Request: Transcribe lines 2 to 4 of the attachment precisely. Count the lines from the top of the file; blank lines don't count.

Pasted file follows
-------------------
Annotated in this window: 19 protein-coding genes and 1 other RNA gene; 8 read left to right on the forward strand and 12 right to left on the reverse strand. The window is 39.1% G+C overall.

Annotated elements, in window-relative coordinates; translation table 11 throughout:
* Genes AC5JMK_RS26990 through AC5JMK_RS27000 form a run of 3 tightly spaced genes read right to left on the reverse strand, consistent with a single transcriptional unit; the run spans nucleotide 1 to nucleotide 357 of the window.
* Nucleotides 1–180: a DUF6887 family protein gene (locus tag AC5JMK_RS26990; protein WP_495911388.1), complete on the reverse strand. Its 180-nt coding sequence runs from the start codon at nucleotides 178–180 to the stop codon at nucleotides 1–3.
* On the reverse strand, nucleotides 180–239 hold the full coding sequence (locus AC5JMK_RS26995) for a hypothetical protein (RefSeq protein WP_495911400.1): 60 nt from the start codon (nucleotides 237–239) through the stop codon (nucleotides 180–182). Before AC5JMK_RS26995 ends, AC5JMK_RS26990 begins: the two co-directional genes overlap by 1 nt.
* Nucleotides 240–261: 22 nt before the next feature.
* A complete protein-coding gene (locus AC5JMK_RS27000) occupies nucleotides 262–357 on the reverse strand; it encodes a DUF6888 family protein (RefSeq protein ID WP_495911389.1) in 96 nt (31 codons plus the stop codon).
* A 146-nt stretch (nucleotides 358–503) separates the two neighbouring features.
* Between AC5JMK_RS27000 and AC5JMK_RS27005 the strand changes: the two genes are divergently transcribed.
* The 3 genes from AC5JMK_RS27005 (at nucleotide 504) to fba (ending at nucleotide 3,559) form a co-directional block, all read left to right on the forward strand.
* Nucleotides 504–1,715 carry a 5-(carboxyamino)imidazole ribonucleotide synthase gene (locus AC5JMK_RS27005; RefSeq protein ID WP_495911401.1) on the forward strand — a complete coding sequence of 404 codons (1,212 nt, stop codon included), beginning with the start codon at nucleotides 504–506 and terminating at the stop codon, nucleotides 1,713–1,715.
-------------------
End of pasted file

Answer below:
Annotated elements, in window-relative coordinates; translation table 11 throughout:
* Genes AC5JMK_RS26990 through AC5JMK_RS27000 form a run of 3 tightly spaced genes read right to left on the reverse strand, consistent with a single transcriptional unit; the run spans nucleotide 1 to nucleotide 357 of the window.
* Nucleotides 1–180: a DUF6887 family protein gene (locus tag AC5JMK_RS26990; protein WP_495911388.1), complete on the reverse strand. Its 180-nt coding sequence runs from the start codon at nucleotides 178–180 to the stop codon at nucleotides 1–3.